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Preclinical Study Identifies Potential Drug Combination for Mantle Cell Lymphoma and Chronic Lymphocytic Leukemia

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Key Points

  • The percentage of mantle cell lymphoma or chronic lymphocytic leukemia cells undergoing apoptosis was sixfold higher in samples exposed to ibrutinib and ABT-199 than with samples exposed to either drug alone.
  • Further analysis showed that the combination of ibrutinib and ABT-199 worked synergistically to cause apoptosis in leukemic cells from five of nine patients with CLL.

Combining the molecular targeted drug ibrutinib (Imbruvica) with the investigational anticancer agent ABT-199 may improve outcomes for patients with mantle cell lymphoma and chronic lymphocytic leukemia (CLL), according to preclinical data presented at the American Association for Cancer Research (AACR) special conference Hematologic Malignancies: Translating Discoveries to Novel Therapies, held September 20 to 23 in Philadelphia.

“Ibrutinib was recently approved by the [U.S. Food and Drug Administration] for the treatment of both mantle cell lymphoma and chronic lymphocytic leukemia,” said Michael J. Weber, PhD, Professor of Microbiology, Immunology, and Cancer Biology at the University of Virginia School of Medicine in Charlottesville. “Unfortunately, about one-third of patients have disease that is resistant to ibrutinib, and even for those who have disease that responds, in very few cases is it a complete response. This problem of treatment resistance is one of the biggest challenges in cancer treatment at the moment.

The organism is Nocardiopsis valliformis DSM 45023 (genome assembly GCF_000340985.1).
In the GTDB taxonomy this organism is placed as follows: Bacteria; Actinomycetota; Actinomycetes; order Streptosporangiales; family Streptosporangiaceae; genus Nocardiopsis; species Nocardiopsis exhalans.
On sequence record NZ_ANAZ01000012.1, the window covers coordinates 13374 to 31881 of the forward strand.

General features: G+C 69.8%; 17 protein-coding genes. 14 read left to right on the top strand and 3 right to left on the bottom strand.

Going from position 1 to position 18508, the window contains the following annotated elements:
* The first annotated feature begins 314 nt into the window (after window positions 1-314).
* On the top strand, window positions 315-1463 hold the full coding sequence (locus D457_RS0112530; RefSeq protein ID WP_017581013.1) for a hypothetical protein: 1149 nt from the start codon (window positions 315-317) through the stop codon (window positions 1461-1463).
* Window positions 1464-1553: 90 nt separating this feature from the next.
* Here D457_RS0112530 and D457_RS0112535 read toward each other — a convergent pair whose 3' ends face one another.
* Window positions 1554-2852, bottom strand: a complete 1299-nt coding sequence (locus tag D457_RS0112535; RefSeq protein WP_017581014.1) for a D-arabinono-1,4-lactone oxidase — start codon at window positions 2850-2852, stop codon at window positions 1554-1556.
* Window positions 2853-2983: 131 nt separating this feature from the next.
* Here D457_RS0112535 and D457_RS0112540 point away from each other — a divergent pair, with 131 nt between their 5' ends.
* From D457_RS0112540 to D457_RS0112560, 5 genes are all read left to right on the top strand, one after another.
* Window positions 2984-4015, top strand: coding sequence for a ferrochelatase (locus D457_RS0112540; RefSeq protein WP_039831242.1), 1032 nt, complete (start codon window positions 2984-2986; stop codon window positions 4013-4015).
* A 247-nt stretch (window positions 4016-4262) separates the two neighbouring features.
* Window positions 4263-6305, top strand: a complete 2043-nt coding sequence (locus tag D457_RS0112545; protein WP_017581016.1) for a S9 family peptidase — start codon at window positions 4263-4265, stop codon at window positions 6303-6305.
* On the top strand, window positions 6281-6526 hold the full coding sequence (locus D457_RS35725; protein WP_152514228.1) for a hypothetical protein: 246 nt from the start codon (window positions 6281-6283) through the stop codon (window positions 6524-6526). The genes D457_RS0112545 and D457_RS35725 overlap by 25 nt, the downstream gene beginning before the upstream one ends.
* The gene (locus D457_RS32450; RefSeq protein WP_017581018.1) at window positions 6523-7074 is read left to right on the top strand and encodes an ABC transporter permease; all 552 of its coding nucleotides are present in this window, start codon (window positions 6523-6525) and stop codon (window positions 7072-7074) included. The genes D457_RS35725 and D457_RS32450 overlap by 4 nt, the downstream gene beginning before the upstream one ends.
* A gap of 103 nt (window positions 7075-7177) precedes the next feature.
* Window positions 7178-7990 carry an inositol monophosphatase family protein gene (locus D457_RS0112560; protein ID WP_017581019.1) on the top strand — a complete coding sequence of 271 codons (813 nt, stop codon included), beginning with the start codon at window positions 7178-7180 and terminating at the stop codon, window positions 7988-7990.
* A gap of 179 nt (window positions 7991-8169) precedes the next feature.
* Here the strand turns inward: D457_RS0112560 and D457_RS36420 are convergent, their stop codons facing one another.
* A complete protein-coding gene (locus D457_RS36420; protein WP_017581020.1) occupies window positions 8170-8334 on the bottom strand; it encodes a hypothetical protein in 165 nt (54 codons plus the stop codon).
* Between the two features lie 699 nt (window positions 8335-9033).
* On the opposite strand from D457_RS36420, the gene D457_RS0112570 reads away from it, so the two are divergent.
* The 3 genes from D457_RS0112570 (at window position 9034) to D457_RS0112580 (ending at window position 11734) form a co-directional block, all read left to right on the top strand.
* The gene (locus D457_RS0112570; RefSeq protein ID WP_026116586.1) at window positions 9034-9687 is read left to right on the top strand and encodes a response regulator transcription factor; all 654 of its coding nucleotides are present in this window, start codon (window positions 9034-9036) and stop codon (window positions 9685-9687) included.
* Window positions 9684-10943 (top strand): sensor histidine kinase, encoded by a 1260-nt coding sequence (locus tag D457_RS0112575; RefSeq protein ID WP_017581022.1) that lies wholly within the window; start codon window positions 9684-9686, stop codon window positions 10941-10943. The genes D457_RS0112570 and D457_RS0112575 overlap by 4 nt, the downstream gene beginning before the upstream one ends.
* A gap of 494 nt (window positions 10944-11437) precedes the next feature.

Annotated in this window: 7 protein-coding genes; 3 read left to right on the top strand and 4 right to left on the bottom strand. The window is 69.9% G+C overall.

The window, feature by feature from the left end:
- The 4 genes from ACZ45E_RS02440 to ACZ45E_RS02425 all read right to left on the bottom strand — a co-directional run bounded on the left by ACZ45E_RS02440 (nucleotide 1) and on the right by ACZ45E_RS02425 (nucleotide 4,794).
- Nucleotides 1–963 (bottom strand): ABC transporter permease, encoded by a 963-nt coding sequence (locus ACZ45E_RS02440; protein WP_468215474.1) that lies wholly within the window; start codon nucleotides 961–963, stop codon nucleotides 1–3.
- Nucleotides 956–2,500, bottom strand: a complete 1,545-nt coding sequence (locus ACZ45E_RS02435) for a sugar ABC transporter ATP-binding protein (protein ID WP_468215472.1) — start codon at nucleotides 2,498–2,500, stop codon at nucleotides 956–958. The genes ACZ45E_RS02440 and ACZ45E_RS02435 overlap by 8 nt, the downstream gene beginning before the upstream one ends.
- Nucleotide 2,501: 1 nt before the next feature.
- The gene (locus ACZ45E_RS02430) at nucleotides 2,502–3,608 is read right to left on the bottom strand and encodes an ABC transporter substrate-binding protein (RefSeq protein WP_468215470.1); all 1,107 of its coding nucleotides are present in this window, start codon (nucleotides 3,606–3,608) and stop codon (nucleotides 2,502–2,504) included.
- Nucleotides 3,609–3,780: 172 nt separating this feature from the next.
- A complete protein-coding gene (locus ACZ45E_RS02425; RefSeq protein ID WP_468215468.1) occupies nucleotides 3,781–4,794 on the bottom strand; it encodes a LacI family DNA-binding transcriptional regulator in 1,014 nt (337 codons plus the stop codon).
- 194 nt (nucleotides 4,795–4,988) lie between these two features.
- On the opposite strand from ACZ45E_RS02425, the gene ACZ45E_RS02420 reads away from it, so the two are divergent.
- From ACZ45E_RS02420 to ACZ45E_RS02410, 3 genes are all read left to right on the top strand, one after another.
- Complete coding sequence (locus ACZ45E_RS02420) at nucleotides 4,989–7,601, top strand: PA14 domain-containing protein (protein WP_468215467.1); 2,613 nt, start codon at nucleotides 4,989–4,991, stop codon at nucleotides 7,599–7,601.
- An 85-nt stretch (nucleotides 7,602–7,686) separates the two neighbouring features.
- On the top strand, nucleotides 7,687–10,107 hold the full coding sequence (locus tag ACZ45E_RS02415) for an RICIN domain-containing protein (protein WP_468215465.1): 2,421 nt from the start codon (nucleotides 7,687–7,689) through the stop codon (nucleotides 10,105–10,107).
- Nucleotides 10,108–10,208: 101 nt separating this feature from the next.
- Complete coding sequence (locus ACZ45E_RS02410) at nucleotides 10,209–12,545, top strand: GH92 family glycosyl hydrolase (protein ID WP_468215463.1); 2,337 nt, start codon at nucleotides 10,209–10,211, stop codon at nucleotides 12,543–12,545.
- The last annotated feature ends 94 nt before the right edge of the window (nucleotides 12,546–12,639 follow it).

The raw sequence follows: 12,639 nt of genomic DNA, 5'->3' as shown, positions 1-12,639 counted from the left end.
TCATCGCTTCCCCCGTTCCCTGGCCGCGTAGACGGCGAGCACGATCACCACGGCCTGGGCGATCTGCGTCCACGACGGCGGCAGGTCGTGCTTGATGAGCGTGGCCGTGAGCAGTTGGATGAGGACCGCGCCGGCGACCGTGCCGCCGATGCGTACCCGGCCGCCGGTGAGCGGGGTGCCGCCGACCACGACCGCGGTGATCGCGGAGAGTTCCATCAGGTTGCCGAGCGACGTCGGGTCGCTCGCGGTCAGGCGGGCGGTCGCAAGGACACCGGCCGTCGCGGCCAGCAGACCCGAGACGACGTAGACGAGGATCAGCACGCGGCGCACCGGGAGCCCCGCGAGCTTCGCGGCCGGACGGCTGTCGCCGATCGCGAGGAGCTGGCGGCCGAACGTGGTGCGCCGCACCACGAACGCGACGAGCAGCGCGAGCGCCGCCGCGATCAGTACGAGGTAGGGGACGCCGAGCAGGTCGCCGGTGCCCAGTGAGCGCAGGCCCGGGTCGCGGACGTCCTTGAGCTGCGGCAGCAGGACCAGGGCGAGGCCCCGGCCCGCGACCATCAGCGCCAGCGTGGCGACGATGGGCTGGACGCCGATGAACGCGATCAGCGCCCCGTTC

“We took an empirical but systematic approach to identify combinations of drugs that might improve the ability of ibrutinib to kill cancer cells,” continued Dr. Weber. “The combination of ibrutinib and ABT-199 was by far the most effective in our assays, and we are in the very earliest stages of planning a clinical trial to test this combination in the clinic.”

Study Details

In previously reported studies, Dr. Weber and colleagues found that ibrutinib and ABT-199 synergized to induce apoptosis in mantle cell lymphoma cell lines. In this study, they assessed the effects of exposure to the combination on blood samples from 16 patients who had mantle cell lymphoma or CLL cells detectable in the blood. The percentage of cells undergoing apoptosis was sixfold higher in samples exposed to the combination compared with samples exposed to either drug alone: 23% of cells exposed to the combination underwent apoptosis compared with 3.8% and 3% of cells exposed to ibrutinib and ABT-199, respectively.

Further analysis showed that the combination of ibrutinib and ABT-199 worked synergistically to cause apoptosis in leukemic cells from five of nine patients with CLL. According to Dr. Weber, the variable response to this combination points to the importance of understanding how these combinations work, so that we can match the treatments with the most appropriate patients.

“Ibrutinib and ABT-199 target different pathways involved in promoting cancer cell survival and growth,” said Dr. Weber. “This is very intriguing because in most instances where cancer cells are resistant to a particular molecularly targeted drug, we find that cancer cells adapt and find new ways to reactivate the pathway being targeted by the drug and that combinations of drugs targeting this pathway in different ways can improve outcomes. Here, we found that targeting a pathway outside the primary pathway was effective.”

This study was funded by the University of Virginia Cancer Center. Dr. Weber declared no conflicts of interest.

The content in this post has not been reviewed by the American Society of Clinical Oncology, Inc. (ASCO®) and does not necessarily reflect the ideas and opinions of ASCO®.


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